Diplomatic Relations between the United States and Brazil

By Lawrence F. Hill | Go to book overview

CHAPTER X
FROM EMPIRE TO REPUBLIC IN BRAZIL

GENERAL Webb's departure from Rio de Janeiro late in May, 1869, marked a turning point in Brazilian-American relations. The unpleasant incidents which frequently marred the intercourse at an earlier date are practically absent from the more recent period. The spirit of cordiality which some writers have erroneously ascribed to the entire century does in reality accurately characterize the later period. Perhaps one reason for the improvement was the fact that the foreign office at Washington, partly because of improvement in means of communication and partly because of an increased interest in Latin American affairs generally, kept in more intimate touch with its diplomatic agents in Brazil. But the motives which impelled the policy underwent little change. The United States government continued to advocate for the entire hemisphere the set of political principles which it cherished and professed to follow in shaping its own conduct. These principles or ideals were generally opposed to those practiced by the nations of the Old World. The United States government likewise continued the attempt to secure for its people a due share of the commerce which Brazilians had to offer.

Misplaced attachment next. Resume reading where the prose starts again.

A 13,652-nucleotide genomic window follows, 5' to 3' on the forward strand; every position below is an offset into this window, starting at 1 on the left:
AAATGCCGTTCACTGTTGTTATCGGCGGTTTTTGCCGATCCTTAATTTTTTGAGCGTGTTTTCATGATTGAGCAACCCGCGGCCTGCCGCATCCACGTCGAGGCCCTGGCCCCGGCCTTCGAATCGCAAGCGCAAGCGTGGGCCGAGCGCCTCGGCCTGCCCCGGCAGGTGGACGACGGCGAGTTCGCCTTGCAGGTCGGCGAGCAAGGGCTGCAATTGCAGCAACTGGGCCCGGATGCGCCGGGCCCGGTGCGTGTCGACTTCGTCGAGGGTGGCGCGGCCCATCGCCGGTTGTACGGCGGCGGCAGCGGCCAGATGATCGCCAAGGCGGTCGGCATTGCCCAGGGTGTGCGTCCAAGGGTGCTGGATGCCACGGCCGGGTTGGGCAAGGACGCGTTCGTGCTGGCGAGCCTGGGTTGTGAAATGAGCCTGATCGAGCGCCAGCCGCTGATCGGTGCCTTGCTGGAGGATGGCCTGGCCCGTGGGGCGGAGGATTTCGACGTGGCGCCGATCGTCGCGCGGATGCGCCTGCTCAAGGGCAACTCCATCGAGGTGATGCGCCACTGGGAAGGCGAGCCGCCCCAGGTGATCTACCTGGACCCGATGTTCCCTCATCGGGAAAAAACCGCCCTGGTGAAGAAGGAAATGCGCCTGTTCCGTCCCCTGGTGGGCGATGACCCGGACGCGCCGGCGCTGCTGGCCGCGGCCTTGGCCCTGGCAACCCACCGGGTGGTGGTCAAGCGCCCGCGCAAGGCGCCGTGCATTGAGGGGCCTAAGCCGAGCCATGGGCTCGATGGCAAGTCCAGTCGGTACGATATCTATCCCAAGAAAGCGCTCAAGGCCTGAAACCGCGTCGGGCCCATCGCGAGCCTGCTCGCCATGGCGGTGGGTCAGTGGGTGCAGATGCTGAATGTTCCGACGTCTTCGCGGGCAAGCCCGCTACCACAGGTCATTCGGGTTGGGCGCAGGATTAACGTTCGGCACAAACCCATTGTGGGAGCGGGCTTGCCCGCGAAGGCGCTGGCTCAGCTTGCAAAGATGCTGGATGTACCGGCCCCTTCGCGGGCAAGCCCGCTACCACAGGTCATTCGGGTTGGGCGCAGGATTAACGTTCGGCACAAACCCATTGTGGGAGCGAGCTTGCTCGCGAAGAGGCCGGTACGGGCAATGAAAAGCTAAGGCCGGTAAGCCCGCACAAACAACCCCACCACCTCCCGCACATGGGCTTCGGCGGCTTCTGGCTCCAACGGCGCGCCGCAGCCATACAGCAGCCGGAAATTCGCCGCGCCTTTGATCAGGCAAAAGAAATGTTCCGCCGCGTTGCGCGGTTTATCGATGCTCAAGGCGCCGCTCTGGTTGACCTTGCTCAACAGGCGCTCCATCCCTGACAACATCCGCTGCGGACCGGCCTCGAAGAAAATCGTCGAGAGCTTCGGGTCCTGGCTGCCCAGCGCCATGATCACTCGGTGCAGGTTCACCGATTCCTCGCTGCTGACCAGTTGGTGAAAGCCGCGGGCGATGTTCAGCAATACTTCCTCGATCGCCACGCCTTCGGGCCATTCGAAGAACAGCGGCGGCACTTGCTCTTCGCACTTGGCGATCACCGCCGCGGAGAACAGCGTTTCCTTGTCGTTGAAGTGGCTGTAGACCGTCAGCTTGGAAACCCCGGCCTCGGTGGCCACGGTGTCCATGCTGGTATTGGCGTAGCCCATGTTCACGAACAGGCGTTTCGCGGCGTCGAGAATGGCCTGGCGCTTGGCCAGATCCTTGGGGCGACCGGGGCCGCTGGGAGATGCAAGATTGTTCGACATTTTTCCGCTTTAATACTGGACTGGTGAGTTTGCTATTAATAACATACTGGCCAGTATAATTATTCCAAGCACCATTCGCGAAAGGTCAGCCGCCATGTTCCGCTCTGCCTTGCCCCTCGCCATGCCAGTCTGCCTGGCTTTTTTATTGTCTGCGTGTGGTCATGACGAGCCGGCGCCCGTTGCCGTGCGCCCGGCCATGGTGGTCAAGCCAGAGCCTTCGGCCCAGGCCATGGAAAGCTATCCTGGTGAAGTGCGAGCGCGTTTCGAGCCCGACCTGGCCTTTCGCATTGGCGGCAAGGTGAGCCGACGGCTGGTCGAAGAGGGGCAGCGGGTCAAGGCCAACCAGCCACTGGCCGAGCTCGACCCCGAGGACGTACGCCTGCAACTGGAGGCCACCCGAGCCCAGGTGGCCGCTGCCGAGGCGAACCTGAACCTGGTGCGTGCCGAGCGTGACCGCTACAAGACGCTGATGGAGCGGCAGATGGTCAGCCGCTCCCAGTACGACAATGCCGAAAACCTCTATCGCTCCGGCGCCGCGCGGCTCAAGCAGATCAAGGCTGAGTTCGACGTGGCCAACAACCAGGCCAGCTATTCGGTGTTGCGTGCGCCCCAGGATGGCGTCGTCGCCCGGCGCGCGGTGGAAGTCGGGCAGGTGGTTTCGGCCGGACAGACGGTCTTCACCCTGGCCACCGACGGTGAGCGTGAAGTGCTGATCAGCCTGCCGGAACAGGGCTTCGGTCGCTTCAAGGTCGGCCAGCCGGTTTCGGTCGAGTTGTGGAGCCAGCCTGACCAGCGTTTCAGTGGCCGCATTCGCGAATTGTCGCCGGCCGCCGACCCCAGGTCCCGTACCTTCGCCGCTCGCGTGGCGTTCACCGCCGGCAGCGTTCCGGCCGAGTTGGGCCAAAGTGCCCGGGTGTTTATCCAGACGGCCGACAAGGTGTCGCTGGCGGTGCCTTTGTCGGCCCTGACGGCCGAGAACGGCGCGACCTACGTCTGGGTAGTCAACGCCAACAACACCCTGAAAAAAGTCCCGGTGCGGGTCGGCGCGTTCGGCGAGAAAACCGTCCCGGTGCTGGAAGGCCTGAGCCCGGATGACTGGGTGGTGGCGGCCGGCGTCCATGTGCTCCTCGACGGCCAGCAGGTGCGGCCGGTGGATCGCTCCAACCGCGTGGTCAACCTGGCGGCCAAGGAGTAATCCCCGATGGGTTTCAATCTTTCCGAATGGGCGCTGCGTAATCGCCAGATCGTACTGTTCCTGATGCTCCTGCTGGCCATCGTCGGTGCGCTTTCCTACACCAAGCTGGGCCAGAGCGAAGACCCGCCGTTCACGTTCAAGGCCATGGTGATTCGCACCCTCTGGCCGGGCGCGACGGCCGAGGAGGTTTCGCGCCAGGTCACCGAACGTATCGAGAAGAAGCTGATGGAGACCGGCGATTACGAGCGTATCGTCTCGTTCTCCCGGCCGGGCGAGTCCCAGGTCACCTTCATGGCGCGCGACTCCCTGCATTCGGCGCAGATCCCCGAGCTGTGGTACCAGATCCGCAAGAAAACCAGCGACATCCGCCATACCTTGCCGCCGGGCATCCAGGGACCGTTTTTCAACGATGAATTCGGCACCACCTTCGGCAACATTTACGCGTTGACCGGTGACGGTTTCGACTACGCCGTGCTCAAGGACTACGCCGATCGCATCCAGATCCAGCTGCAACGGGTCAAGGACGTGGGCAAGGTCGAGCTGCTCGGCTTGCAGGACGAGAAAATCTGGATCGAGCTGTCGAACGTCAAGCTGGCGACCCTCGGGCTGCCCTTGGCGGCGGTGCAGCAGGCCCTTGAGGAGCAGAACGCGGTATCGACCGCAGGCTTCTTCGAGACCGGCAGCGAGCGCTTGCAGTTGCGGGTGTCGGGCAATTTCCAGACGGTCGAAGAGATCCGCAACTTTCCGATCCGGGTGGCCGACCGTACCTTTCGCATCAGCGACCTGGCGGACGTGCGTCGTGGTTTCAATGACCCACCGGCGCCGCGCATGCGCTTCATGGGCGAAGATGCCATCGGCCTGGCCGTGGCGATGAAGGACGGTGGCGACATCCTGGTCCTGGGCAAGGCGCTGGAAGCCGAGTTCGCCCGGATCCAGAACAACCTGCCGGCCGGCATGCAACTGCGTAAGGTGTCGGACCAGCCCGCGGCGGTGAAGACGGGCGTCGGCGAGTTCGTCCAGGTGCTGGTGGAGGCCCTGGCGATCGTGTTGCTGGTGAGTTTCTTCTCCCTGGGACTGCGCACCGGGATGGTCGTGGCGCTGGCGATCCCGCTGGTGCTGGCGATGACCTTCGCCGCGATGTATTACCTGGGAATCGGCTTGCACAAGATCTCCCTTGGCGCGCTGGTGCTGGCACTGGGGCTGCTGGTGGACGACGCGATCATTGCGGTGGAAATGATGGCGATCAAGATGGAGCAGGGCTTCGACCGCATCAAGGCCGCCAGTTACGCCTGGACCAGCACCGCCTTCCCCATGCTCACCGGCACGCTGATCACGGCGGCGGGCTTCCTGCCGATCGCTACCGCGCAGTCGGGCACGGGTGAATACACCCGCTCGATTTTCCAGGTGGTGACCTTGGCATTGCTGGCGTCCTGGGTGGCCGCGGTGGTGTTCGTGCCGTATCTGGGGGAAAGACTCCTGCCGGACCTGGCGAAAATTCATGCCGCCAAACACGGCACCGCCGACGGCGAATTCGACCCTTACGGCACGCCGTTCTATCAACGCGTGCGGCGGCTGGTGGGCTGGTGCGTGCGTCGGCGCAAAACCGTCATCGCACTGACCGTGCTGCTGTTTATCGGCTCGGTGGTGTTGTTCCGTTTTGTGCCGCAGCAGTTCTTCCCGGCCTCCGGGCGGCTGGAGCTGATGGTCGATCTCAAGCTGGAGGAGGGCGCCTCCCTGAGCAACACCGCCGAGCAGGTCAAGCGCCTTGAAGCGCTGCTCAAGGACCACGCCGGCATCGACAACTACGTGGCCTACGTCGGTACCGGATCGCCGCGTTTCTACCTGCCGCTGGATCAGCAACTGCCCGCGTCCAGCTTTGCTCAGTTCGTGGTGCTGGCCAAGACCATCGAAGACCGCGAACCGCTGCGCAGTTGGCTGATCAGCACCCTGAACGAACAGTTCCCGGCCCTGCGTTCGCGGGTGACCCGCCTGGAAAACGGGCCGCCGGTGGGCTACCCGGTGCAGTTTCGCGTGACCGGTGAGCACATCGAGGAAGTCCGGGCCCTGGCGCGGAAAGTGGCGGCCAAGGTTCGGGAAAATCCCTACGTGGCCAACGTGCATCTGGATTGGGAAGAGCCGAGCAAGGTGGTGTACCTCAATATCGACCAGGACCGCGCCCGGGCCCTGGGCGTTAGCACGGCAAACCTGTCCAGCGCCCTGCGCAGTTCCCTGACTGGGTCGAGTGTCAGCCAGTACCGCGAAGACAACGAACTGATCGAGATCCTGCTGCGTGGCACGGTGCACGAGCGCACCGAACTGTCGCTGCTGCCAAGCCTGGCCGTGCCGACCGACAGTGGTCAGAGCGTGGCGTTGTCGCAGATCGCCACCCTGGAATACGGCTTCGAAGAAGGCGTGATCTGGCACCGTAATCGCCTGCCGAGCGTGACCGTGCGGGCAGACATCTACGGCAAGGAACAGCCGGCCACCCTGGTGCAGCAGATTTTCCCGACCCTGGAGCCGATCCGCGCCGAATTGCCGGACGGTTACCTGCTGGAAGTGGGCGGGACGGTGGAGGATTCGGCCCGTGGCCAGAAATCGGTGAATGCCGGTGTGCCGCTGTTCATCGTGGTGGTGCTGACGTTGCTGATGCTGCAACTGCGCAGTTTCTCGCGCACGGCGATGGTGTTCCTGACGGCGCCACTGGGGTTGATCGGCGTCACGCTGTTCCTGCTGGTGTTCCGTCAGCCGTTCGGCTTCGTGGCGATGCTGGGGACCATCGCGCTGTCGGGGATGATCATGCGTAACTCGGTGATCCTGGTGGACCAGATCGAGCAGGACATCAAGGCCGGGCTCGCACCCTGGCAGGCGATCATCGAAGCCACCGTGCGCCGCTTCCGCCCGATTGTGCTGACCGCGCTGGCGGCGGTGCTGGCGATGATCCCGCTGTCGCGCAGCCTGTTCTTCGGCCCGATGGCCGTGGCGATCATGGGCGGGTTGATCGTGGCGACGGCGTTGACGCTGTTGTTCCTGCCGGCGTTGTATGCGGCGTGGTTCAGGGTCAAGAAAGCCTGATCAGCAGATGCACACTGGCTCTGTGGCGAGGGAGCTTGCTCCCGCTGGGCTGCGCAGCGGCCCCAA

Soon after taking office Webb's successor, Henry T. Blow of St. Louis, realized that many obstacles had to be removed before the United States and Brazil could fully understand and appreciate each other; in his own words he could "see nothing in our recent intercourse which would warrant me in relying on any very great sympathy, either of the govern-

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